As Hope, As Reminder

Written for:  dVerse Poets Pub – Haibun Monday – Hiroshima Day 2019:  A Reflection on Peace  (posted by Frank Tassone)


Shigeo Hayashi [Public domain]

“Tomorrow marks the anniversary of the atomic bombing of Hiroshima. Last year, we commemorated this memorial for Haibun Monday (August 6, 2018). Just like last year, the city of Hiroshima will once again hold its annual Hiroshima Peace Memorial Ceremony.

Let us again write our own haibun to commemorate Hiroshima! This year, however, let us focus not on despair of nuclear holocaust, but on hope born of rising from the ashes!”


Hiroshima Peace Memorial Ceremony & Peace Message Lantern Floating Ceremony

The child looked everywhere, craning his neck, unable to believe
he was alive, standing in the center of ashy destruction. His ears
rang with hurt. His shirt was torn, his arm battered–droplets of blood
patterning his skin as if he had lent his body as a canvas.

The child found his sister and aunt. Three people overjoyed to see each other.
Later, they were to discover that 90% of their city was gone. Initially 80,000
people were killed, and more followed poisoned by radiation.

peace memorials
places for people to gather
hope and reminder

About purplepeninportland

I am a freelance poet, born and bred in Brooklyn, New York. I live with my husband, John, and two charming rescue dogs–Marion Miller and Murphy. We spent eight lovely years in Portland, OR, but are now back in New York. My goal is to create and share poetry with others who write, or simply enjoy reading poetry. I hope to touch a nerve in you, and feel your sparks as well.
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21 Responses to As Hope, As Reminder

  1. A harrowing tale of survival amidst the ruin. I like the evidence of hope arising out of the randomness of survival!


  2. kanzensakura says:

    Beautiful. I am surprised they did not die of cancer or leukemia from the bomb. Indeed, the memorials are places for people to feel hope


  3. msjadeli says:

    Miracles amongst hell’s destruction. I agree, the remembrance is for the fallen and for reminding what weapons of death can do.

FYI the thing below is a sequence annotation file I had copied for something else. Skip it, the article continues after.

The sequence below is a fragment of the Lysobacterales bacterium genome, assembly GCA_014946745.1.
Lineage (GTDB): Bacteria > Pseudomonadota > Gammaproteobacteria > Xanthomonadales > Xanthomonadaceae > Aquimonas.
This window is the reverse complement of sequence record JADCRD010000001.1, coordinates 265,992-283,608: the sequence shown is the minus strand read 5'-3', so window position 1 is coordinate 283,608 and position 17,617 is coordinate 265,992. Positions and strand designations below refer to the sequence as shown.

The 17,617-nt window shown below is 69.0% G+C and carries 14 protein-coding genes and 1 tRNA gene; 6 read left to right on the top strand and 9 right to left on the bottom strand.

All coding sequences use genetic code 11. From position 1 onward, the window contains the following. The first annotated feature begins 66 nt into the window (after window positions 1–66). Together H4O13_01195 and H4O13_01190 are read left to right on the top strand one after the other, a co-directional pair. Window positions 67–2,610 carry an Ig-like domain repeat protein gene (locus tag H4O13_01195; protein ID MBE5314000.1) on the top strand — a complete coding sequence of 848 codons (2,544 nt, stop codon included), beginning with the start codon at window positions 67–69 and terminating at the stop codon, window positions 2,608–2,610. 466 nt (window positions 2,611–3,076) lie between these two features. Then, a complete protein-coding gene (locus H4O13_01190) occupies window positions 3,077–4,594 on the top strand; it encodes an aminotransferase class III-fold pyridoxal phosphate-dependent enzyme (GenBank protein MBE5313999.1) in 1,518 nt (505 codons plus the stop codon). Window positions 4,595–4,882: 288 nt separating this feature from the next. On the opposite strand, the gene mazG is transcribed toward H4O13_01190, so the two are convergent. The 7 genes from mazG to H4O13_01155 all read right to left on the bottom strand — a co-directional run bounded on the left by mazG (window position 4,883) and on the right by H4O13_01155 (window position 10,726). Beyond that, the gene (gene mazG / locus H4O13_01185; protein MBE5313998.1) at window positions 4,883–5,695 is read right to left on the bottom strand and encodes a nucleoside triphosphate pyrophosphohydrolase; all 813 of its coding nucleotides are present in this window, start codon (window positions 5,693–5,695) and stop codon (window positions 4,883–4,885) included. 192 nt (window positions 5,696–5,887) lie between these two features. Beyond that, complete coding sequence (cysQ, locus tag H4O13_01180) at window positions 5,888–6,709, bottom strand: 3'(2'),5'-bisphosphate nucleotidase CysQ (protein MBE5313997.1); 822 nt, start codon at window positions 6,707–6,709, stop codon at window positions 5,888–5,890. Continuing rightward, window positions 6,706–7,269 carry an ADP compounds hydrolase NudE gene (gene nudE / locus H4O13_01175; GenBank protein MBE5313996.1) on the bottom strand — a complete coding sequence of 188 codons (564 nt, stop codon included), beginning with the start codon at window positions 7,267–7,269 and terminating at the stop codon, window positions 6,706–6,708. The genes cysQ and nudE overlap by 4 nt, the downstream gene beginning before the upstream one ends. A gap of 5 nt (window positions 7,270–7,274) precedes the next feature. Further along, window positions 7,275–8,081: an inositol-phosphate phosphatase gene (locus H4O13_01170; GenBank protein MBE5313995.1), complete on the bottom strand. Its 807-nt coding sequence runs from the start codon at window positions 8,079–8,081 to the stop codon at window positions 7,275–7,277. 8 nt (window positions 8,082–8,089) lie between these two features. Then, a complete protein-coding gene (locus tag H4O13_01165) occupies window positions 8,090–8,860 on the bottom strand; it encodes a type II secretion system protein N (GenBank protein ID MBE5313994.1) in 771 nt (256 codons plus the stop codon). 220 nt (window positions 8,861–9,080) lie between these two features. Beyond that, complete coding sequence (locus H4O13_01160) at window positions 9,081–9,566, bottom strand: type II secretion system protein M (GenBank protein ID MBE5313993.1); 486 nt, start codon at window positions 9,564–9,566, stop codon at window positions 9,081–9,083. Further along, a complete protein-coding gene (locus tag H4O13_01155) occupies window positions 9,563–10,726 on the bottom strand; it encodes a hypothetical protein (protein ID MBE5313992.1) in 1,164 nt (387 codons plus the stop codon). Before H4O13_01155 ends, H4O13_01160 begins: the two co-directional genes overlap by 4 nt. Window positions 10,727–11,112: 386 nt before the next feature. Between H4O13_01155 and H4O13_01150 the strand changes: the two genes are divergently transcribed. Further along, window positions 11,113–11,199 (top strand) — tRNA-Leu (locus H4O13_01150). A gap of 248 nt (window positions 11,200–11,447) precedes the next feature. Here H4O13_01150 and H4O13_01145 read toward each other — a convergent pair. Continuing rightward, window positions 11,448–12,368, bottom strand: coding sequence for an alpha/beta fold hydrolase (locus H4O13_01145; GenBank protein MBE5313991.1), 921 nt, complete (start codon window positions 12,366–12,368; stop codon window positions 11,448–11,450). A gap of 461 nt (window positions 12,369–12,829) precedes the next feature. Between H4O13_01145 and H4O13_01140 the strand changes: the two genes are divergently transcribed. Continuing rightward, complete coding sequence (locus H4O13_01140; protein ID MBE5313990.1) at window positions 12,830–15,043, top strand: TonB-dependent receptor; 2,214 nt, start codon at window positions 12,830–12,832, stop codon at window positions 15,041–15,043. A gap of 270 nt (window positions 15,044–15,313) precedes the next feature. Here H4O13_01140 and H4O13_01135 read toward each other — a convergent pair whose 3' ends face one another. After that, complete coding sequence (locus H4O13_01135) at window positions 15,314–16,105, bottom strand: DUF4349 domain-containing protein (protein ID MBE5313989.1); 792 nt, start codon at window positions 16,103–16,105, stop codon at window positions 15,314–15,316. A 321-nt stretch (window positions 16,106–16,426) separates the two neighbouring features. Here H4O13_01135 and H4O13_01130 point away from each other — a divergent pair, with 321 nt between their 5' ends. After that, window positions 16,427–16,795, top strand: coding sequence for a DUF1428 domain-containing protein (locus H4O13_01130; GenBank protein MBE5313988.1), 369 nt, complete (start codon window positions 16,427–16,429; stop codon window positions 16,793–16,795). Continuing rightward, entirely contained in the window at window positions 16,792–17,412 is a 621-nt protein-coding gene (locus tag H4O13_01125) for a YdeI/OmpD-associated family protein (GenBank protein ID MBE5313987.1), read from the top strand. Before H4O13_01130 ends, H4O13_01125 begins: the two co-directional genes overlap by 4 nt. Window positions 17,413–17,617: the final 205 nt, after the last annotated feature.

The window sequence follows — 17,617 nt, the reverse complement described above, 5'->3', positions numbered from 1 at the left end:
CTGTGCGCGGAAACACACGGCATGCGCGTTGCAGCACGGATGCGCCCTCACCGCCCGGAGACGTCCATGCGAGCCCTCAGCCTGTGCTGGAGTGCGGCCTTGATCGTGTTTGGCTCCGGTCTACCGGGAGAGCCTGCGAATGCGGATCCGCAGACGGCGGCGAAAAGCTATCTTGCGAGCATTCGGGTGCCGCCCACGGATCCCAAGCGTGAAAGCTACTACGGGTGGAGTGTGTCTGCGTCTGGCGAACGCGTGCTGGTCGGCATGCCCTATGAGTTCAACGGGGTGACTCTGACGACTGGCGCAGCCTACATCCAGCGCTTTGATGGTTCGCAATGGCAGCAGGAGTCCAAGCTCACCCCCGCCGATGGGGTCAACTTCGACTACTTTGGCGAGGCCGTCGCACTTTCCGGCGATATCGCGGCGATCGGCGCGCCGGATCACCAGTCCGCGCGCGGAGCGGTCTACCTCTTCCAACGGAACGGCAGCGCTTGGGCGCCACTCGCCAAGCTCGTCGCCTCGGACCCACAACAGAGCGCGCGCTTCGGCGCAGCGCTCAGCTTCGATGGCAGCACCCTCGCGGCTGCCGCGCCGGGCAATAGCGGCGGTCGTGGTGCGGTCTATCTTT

4. Glenn A. Buttkus says:

    I found a subtle link between the child “craning his neck” and the paper cranes of hope. Probably cancer caught up with all three of them, but it was hope that initially reunited them.


  5. Fleur McMorrow says:

    Very sobering–thank you for this post.


  6. rothpoetry says:

    An interesting story! There is hope it seems in every sad event that happens.


  7. kim881 says:

    The details of the torn shirt and ‘droplets of blood patterning his skin as if he had lent his body as a canvas’ are harrowing, Sara.


  8. lillian says:

    An excellent write.
    We were in HIroshima not long ago and saw the “atomic dome” — what it is called now. The remains that still stand to this day…but now in the beginning of the walk that leads to the Peace Garden and the Peace Museum. It is a place of quiet horror and beauty and hope — all of those things, in one place.


  9. dragyonfly says:

    as years go by, things are forgotten and new generations come along and are not sensitive to the lessons learned of their forbearers and if we forget our lessons, we are doomed to repeat our mistakes. the scale of death and destruction from this act of war was beyond description. your halibun/haiku captured It well, with the descriptions of skin as canvas for blood, and unbelievably finding living beings in the carnage. Thanks for sharing.


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